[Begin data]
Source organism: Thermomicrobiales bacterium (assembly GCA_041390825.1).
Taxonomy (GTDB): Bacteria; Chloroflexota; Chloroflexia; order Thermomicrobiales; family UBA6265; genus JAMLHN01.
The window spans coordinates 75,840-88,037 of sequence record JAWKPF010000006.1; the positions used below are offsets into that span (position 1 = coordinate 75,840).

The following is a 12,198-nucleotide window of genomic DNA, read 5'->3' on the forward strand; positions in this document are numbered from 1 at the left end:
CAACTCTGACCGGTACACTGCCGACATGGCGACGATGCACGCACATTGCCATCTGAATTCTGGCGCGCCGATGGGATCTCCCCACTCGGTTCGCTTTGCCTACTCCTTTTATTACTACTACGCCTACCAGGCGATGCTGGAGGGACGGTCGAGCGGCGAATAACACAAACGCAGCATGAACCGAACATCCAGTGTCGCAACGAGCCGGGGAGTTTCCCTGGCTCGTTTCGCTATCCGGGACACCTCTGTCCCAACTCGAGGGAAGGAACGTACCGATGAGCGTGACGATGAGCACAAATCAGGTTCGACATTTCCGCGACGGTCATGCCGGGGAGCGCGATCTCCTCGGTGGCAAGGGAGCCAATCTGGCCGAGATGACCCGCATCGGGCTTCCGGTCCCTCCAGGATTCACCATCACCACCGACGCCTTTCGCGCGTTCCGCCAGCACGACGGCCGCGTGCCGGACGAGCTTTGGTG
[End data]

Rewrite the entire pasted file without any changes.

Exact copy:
Source organism: Thermomicrobiales bacterium (assembly GCA_041390825.1).
Taxonomy (GTDB): Bacteria; Chloroflexota; Chloroflexia; order Thermomicrobiales; family UBA6265; genus JAMLHN01.
The window spans coordinates 75,840-88,037 of sequence record JAWKPF010000006.1; the positions used below are offsets into that span (position 1 = coordinate 75,840).

The following is a 12,198-nucleotide window of genomic DNA, read 5'->3' on the forward strand; positions in this document are numbered from 1 at the left end:
CAACTCTGACCGGTACACTGCCGACATGGCGACGATGCACGCACATTGCCATCTGAATTCTGGCGCGCCGATGGGATCTCCCCACTCGGTTCGCTTTGCCTACTCCTTTTATTACTACTACGCCTACCAGGCGATGCTGGAGGGACGGTCGAGCGGCGAATAACACAAACGCAGCATGAACCGAACATCCAGTGTCGCAACGAGCCGGGGAGTTTCCCTGGCTCGTTTCGCTATCCGGGACACCTCTGTCCCAACTCGAGGGAAGGAACGTACCGATGAGCGTGACGATGAGCACAAATCAGGTTCGACATTTCCGCGACGGTCATGCCGGGGAGCGCGATCTCCTCGGTGGCAAGGGAGCCAATCTGGCCGAGATGACCCGCATCGGGCTTCCGGTCCCTCCAGGATTCACCATCACCACCGACGCCTTTCGCGCGTTCCGCCAGCACGACGGCCGCGTGCCGGACGAGCTTTGGTG